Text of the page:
Now, the speechwriter in me is tempted to name-check Mark Twain: “The report of my death was an exaggeration.” The problem is, no one else reported it.
That’s because, hello, the Tea Party movement is alive and thriving. It contributed to Scott Brown’s shocking Senate victory in 2010 and Wisconsin Gov. Scott Walker’s recall win in 2012. It was the driving force behind the astonishing 63-seat GOP pickup in the House of Representatives. It was a factor in Gov. Mitt Romney’s selection of a conservative budget hawk, Rep. Paul Ryan, as his running mate.
And its quiet, coiled force is responsible for the widely reported “enthusiasm gap” between likely Democratic and Republican voters. “Their voters are more committed to voting than ours,” admitted Kos of the DailyKos.
As evidence of the Tea Party’s irrelevancy, Dionne pointed to several factors:
1. Romney agreed with President Obama in the third presidential debate. This signaled a “total rout of the right’s ideology, particularly its neoconservative brand,” Dionne wrote.
Yes, Romney praised Obama for taking out Osama bin Laden; he’d be guilty of political malpractice if he did not. But it is the President who has made common cause with neoconservatives on drone strikes, Guantanamo, military tribunals, indefinite detention, and upholding the state secrets doctrine on extraordinary rendition and warrantless wiretapping. About the only transparency the administration has shown is revealing secrets of the bin Laden raid (aka, “Operation Spike the Football”).
2. Romney is “hiding the most important details” of his budget plans, such as “slashing” Medicare.
Set aside President Obama’s plundering of $716 billion from Medicare to fund Obamacare, a cut that Richard Foster, Medicare’s chief actuary, warned could make about 15 percent of hospitalization providers “unprofitable” within 10 years.
Romney and Ryan have made no secret of their plan to reform and change Medicare for future seniors. America’s aging demographics will “slash” Medicare to pieces if nothing is done to save the program — and doing nothing is the President’s position.
3. The auto bailout was “successful.”
On NBC’s Meet the Press, Dionne contrasted Romney’s position (“government should just sit by and let the market do its thing”) with Obama’s (“government can come in and correct certain market outcomes and prevent catastrophe”).
Not so fast. As Romney has explained, his position was similar to the President’s. Both favored a managed bankruptcy. The big difference was in how it was managed.
Obama abrogated binding contracts by compensating unions before shareholders. He slashed the pensions and benefits of tens of thousands of non-union employees. He shut down more than 2,000 GM and Chrysler dealerships, shredding franchise agreements and spawning hundreds of lawsuits. And he punted on instituting reforms to ensure long-term solvency.
The result? Taxpayers are still on the hook for about a third of GM stock, according to Forbes.com. And Chrysler is now owned by a foreign company, Fiat. Apples and oranges? More like apples and applesauce.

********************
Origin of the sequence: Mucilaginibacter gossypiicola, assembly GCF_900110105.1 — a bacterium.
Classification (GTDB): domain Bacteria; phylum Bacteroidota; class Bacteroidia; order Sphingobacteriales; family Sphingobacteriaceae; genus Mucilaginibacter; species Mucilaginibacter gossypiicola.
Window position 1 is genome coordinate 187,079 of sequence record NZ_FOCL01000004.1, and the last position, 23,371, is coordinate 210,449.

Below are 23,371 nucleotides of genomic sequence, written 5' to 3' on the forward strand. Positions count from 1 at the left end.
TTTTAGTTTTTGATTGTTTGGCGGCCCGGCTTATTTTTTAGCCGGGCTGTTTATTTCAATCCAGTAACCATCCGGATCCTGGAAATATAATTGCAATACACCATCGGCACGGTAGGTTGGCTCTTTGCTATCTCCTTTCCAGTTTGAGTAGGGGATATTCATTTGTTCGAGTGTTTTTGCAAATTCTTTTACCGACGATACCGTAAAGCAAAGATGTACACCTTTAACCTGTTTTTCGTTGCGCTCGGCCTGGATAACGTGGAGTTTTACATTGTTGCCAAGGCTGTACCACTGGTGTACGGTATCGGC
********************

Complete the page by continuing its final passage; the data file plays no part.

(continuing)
4. Paul Ryan felt “obligated to forsake his love for [Ayn] Rand.”
It is true that the objectivist philosopher and author has not been a staple of Ryan’s campaign stump speeches. But neither have Saul Alinsky nor the Reverend Jeremiah Wright been staples of Obama’s.
By the way, the anagram of “Ayn Rand” is “Ryan DNA.” Interesting. I may have just uncovered the lede of E.J. Dionne’s next column.
So what is Dionne’s real purpose in declaring the Tea Party dead? He revealed it in his column. “The right wing has lost the election of 2012,” he wrote. “If conservatism were winning, does anyone doubt that Romney would be running as a conservative?”
Aha! We have identified the attempted murderer, and it is the Pundit in the Beltway with the candlestick. Okay, keyboard.
This is old hat for Dionne, who has made a career of declaring conservatism dead. “By the mid-1980s, the conservative revolution had run its course,” he wrote in Why Americans Hate Politics (1991). “Conservatism’s message was neither coherent nor appealing…. Even conservatism’s greatest policy successes seemed to breed conservatism’s political decline.” (Neat trick, that: if you succeed, you fail!)
Dionne is not interested in reporting trends, but in shaping them. It doesn’t matter who wins or loses, his message is the same: the American people want bigger, more expensive, more Washington-centric government to solve society’s ills.
“It turns out that there was no profound ideological conversion of the country two years ago,” he wrote last week, dismissing the 2010 mid-term election results.
So how does that square with his claim last December that the “Republican primary electorate has shifted far to the right of Ronald Reagan”? It doesn’t.
Do the math. In 1985, the year after the Reagan landslide, Republicans held 182 House seats, 16 Governorships, and control of 11 state legislatures. Today those numbers are 242, 29, and 26, respectively.
If the Republican Party is far more successful, top to bottom, than in Reagan’s day — and if it has shifted “far to the right” — then the country has shifted far to the right. Ipso facto.
There are two presidential campaigns going on right now. One is for a man, the other for a mandate. E.J. Dionne understands the importance of ideology in American politics. That is why he is working so feverishly to attack a “dead” movement.
John K. Herr is a speechwriter and standup comedian. He has written for three Governors and four Cabinet secretaries, and served in the White House under two Presidents. His standup act has taken him to numerous states and cities, including Las Vegas for the World Series of Comedy. Herr also wrote jokes for former President George W. Bush. Follow him on Twitter: @jherricane.